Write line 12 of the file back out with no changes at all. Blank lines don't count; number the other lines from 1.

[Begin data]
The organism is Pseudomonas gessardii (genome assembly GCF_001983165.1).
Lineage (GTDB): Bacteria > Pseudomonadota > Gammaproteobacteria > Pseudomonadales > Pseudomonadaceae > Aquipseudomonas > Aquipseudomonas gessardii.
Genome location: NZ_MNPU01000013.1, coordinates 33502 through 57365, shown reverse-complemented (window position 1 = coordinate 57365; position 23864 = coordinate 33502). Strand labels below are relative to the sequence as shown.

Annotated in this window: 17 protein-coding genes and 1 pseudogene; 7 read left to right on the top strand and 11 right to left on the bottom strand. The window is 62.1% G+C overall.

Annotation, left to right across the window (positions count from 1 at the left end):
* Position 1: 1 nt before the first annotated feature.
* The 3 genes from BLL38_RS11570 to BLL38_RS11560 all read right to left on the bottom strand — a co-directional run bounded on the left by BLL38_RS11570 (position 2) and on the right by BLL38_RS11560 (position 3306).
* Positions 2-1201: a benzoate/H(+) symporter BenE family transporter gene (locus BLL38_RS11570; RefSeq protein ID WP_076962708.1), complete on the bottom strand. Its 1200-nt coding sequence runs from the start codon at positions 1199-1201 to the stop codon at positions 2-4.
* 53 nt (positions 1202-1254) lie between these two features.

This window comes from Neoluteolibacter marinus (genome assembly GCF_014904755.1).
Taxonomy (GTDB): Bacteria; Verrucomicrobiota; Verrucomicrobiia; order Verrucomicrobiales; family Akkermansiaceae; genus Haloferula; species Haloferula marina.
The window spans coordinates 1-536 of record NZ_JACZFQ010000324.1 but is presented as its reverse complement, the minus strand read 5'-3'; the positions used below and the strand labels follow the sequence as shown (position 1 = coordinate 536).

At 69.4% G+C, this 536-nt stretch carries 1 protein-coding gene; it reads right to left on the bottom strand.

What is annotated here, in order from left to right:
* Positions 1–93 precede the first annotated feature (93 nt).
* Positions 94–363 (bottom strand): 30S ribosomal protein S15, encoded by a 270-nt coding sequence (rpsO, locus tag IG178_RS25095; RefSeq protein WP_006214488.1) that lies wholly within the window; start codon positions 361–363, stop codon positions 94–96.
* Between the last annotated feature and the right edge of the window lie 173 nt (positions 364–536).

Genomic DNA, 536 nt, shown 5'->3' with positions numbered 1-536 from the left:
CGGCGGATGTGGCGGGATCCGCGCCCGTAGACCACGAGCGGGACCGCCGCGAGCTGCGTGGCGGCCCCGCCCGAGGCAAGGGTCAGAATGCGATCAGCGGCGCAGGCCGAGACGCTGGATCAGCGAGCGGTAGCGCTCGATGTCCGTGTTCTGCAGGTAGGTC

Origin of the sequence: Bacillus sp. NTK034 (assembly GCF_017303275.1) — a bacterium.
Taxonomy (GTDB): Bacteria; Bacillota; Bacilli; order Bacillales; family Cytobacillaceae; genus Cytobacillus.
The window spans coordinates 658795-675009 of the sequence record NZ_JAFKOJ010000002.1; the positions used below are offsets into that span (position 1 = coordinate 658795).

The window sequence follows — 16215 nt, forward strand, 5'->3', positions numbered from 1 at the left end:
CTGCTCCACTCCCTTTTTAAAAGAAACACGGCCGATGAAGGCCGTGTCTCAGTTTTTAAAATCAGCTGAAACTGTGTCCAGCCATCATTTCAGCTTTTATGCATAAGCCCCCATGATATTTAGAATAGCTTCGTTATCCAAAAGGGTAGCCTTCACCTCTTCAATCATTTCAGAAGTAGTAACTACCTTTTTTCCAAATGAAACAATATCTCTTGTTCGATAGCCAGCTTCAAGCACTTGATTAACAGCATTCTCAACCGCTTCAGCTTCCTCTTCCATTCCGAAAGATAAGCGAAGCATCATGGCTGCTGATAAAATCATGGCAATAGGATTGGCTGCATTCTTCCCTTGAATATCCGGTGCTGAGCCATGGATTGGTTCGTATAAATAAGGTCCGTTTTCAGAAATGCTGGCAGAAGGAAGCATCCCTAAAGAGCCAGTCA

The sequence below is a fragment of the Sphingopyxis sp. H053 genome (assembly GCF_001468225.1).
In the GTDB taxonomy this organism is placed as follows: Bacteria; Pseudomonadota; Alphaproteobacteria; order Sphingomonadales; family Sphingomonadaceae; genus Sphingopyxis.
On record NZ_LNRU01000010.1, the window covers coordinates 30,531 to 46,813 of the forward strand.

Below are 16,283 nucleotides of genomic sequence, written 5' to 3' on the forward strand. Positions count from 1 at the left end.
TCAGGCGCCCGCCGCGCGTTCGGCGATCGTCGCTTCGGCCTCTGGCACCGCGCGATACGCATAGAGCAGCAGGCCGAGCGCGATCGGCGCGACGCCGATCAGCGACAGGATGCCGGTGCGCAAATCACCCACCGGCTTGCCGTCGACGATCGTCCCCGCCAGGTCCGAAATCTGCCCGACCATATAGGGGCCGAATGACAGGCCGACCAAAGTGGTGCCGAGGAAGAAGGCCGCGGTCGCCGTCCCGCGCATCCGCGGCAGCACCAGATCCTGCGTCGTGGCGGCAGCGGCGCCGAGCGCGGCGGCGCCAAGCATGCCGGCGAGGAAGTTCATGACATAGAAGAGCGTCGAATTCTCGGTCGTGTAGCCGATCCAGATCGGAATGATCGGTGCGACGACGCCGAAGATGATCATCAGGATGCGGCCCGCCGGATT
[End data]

The window spans coordinates 1-536 of record NZ_JACZFQ010000324.1 but is presented as its reverse complement, the minus strand read 5'-3'; the positions used below and the strand labels follow the sequence as shown (position 1 = coordinate 536).